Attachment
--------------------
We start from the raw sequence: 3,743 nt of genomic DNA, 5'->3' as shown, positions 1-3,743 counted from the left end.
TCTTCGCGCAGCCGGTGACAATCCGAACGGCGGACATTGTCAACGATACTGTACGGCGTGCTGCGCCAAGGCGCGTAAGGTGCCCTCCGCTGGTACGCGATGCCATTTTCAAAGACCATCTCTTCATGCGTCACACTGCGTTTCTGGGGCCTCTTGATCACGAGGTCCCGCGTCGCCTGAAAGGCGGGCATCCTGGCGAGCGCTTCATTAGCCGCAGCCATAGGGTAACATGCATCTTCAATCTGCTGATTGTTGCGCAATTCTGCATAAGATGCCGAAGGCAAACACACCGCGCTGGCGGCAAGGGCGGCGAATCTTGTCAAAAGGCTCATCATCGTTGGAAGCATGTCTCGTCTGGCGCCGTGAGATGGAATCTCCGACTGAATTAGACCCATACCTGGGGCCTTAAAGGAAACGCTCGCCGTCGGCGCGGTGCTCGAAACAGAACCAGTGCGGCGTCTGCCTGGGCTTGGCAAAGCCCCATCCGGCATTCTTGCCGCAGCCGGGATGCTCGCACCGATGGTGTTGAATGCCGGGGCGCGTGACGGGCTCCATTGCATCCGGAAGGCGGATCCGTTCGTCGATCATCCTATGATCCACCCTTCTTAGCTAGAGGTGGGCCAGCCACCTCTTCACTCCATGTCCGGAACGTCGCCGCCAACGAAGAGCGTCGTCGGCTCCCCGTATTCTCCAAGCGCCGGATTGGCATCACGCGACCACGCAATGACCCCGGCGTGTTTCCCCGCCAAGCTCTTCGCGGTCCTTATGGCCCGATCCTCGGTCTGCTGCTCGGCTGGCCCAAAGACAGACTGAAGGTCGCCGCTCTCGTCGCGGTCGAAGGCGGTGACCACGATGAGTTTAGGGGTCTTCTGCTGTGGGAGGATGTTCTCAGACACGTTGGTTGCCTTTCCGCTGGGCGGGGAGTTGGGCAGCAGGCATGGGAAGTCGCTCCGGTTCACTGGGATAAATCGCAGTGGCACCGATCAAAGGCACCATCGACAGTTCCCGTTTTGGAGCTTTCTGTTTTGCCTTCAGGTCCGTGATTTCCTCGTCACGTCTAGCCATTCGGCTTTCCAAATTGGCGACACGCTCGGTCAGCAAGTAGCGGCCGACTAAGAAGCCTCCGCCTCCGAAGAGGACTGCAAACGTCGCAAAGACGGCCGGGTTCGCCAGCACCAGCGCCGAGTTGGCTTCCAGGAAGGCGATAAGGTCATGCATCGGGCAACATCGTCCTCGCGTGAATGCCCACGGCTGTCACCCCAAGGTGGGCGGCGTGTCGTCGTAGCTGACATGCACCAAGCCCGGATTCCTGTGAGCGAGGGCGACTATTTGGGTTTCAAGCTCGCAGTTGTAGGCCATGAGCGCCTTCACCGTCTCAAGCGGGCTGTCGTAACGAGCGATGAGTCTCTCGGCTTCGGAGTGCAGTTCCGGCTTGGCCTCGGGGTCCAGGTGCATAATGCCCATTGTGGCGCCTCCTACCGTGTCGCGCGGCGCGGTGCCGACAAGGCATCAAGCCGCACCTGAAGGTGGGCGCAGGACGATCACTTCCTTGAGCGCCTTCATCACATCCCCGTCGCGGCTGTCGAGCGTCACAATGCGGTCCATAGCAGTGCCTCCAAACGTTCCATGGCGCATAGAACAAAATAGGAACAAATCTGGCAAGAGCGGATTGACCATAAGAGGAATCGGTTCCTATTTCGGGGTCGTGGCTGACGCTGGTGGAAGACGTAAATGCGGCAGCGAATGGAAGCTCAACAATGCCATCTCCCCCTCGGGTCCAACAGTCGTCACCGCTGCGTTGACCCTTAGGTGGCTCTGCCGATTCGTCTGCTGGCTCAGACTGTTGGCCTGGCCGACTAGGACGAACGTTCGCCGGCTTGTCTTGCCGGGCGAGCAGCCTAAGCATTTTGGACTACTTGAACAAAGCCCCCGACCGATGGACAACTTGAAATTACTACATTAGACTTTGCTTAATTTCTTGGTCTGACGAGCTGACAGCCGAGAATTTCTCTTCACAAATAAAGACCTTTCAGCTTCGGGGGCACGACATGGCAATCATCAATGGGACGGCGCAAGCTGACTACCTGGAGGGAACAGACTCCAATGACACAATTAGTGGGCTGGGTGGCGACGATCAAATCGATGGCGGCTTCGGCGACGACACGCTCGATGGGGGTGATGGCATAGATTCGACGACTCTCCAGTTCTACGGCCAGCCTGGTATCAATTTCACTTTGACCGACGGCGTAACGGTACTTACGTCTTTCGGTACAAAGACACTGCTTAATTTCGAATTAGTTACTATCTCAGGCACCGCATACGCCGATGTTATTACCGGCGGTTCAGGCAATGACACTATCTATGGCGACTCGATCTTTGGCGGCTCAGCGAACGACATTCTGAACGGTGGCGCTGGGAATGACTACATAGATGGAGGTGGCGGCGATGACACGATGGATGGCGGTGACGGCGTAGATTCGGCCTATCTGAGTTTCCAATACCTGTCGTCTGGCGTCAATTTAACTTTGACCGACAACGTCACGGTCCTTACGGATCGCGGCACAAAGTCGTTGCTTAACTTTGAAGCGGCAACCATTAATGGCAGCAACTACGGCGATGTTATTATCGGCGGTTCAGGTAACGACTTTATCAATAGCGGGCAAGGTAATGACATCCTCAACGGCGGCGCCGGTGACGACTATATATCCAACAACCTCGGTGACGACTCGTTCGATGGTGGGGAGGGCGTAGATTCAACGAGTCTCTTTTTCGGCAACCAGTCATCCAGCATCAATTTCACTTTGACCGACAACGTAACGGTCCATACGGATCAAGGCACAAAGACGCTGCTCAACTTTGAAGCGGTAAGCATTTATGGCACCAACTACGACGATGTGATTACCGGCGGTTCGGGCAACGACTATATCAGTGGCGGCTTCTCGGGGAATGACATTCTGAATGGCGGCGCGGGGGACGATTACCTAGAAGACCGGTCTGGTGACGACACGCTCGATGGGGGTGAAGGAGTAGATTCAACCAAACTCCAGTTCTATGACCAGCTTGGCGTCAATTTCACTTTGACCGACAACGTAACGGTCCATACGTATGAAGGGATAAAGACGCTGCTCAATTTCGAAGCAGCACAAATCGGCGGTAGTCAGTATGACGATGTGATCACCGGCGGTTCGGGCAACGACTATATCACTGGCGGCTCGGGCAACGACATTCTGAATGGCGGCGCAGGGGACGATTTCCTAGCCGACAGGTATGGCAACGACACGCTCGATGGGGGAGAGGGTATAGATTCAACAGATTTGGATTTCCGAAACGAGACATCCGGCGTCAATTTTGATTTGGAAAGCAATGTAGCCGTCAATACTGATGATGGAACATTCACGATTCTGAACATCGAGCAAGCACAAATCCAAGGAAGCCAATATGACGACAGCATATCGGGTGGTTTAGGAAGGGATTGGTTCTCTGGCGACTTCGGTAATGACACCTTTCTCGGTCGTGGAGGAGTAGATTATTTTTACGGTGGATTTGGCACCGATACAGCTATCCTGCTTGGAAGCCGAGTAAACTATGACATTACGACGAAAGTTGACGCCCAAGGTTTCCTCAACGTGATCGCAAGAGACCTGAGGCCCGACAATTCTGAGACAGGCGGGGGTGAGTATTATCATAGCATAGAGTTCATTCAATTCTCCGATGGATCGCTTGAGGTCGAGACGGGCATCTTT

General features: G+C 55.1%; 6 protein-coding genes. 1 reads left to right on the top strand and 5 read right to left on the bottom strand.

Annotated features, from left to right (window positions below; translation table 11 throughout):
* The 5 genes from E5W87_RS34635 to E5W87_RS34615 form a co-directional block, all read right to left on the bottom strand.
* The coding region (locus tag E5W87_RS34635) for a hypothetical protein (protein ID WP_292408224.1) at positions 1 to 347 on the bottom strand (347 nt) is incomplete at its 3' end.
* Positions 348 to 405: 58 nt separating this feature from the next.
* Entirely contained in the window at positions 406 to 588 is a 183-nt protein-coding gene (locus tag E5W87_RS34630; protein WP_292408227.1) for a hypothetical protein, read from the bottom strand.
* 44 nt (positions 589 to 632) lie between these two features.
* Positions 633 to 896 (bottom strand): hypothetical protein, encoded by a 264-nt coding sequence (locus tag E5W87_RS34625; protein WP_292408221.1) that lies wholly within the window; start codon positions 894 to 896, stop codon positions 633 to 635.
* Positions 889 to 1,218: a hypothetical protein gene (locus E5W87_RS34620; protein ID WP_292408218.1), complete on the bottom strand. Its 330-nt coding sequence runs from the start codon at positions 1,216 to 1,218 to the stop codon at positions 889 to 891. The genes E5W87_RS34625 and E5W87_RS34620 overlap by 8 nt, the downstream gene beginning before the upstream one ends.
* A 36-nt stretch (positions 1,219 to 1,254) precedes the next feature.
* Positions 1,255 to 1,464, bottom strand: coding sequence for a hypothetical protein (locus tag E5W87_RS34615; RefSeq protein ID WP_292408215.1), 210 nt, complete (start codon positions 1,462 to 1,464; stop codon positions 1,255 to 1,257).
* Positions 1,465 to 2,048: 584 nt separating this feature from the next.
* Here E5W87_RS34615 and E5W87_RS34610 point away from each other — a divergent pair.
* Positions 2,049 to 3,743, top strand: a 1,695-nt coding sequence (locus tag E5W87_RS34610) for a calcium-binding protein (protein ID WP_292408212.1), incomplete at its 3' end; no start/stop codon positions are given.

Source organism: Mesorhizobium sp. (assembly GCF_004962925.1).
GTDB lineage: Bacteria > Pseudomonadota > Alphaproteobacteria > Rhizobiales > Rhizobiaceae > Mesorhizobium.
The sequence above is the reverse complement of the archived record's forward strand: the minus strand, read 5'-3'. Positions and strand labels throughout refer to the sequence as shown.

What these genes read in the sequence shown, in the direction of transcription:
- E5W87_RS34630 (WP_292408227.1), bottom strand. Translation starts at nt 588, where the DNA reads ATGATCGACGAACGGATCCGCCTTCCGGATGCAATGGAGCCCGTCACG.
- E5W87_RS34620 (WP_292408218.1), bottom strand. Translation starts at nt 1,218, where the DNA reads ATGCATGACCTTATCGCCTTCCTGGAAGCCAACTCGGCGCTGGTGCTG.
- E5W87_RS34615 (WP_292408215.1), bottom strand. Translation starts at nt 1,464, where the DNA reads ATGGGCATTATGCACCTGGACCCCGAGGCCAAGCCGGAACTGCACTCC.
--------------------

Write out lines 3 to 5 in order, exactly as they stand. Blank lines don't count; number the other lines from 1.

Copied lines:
General features: G+C 55.1%; 6 protein-coding genes. 1 reads left to right on the top strand and 5 read right to left on the bottom strand.

Annotated features, from left to right (window positions below; translation table 11 throughout):
* The 5 genes from E5W87_RS34635 to E5W87_RS34615 form a co-directional block, all read right to left on the bottom strand.